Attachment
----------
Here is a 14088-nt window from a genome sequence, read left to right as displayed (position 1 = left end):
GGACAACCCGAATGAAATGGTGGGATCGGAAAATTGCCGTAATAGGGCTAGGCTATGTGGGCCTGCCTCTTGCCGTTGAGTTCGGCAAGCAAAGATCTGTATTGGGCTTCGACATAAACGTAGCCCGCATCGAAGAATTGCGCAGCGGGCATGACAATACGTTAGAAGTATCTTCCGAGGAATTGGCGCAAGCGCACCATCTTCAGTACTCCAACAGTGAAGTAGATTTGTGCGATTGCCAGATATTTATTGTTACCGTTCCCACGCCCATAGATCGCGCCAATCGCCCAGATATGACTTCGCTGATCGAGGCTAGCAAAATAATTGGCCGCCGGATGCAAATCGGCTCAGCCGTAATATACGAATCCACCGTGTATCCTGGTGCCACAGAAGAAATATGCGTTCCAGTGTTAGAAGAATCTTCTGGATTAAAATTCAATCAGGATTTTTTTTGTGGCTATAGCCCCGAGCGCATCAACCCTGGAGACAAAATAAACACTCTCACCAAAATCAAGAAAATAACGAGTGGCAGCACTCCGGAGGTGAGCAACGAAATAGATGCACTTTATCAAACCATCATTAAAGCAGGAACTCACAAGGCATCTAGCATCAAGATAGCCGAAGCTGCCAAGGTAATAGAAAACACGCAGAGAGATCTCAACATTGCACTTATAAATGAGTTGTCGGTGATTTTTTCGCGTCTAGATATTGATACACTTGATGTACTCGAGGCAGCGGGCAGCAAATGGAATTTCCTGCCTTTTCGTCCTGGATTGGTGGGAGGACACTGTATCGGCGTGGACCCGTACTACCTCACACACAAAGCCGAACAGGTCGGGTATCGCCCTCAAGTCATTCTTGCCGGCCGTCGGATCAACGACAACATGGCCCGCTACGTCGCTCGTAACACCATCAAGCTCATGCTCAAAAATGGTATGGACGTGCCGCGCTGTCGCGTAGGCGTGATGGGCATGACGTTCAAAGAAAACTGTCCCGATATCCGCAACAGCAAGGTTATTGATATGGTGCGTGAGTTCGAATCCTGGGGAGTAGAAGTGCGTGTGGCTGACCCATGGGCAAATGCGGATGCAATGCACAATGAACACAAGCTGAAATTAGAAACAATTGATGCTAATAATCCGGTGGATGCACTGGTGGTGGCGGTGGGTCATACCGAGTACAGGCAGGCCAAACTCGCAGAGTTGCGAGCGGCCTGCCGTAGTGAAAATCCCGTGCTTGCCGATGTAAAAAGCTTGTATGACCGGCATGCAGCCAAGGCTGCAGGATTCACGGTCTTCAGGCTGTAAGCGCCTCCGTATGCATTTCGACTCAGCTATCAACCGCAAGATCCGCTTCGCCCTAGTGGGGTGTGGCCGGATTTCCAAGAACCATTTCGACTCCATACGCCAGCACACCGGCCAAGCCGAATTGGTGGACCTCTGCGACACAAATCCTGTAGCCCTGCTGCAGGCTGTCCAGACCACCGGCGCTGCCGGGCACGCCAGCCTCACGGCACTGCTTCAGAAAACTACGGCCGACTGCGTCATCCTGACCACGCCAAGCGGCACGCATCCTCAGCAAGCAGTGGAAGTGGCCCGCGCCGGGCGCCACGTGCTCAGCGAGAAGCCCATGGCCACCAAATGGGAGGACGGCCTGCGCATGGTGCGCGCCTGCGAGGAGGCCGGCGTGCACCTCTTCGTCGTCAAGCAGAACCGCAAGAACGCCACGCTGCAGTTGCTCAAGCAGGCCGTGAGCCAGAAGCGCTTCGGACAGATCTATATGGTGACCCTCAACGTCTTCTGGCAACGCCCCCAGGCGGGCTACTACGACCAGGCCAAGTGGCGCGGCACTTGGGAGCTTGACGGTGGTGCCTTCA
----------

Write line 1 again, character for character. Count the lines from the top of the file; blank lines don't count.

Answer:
Here is a 14088-nt window from a genome sequence, read left to right as displayed (position 1 = left end):